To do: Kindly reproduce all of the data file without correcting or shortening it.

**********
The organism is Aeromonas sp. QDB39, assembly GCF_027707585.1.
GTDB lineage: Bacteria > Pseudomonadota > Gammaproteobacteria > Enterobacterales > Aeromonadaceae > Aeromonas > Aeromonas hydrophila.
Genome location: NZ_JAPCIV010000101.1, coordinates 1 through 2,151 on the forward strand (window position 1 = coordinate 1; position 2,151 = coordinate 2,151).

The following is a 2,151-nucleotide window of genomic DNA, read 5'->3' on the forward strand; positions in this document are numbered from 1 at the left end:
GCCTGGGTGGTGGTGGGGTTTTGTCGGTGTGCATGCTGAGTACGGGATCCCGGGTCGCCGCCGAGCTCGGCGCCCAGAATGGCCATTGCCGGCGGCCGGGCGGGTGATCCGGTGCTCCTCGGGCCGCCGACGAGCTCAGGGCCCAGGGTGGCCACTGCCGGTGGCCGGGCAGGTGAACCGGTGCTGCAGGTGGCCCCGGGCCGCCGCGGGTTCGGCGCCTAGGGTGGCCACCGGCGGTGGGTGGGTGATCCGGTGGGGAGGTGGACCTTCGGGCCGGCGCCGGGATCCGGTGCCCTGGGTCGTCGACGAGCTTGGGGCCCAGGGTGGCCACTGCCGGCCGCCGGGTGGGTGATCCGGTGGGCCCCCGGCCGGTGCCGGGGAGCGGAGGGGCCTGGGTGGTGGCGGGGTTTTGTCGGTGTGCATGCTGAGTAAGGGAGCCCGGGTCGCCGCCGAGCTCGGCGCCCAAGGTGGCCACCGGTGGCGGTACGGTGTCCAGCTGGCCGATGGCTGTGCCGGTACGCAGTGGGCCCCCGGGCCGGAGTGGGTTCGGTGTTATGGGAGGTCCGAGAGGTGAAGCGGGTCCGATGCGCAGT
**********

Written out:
The organism is Aeromonas sp. QDB39, assembly GCF_027707585.1.
GTDB lineage: Bacteria > Pseudomonadota > Gammaproteobacteria > Enterobacterales > Aeromonadaceae > Aeromonas > Aeromonas hydrophila.
Genome location: NZ_JAPCIV010000101.1, coordinates 1 through 2,151 on the forward strand (window position 1 = coordinate 1; position 2,151 = coordinate 2,151).

The following is a 2,151-nucleotide window of genomic DNA, read 5'->3' on the forward strand; positions in this document are numbered from 1 at the left end:
GCCTGGGTGGTGGTGGGGTTTTGTCGGTGTGCATGCTGAGTACGGGATCCCGGGTCGCCGCCGAGCTCGGCGCCCAGAATGGCCATTGCCGGCGGCCGGGCGGGTGATCCGGTGCTCCTCGGGCCGCCGACGAGCTCAGGGCCCAGGGTGGCCACTGCCGGTGGCCGGGCAGGTGAACCGGTGCTGCAGGTGGCCCCGGGCCGCCGCGGGTTCGGCGCCTAGGGTGGCCACCGGCGGTGGGTGGGTGATCCGGTGGGGAGGTGGACCTTCGGGCCGGCGCCGGGATCCGGTGCCCTGGGTCGTCGACGAGCTTGGGGCCCAGGGTGGCCACTGCCGGCCGCCGGGTGGGTGATCCGGTGGGCCCCCGGCCGGTGCCGGGGAGCGGAGGGGCCTGGGTGGTGGCGGGGTTTTGTCGGTGTGCATGCTGAGTAAGGGAGCCCGGGTCGCCGCCGAGCTCGGCGCCCAAGGTGGCCACCGGTGGCGGTACGGTGTCCAGCTGGCCGATGGCTGTGCCGGTACGCAGTGGGCCCCCGGGCCGGAGTGGGTTCGGTGTTATGGGAGGTCCGAGAGGTGAAGCGGGTCCGATGCGCAGT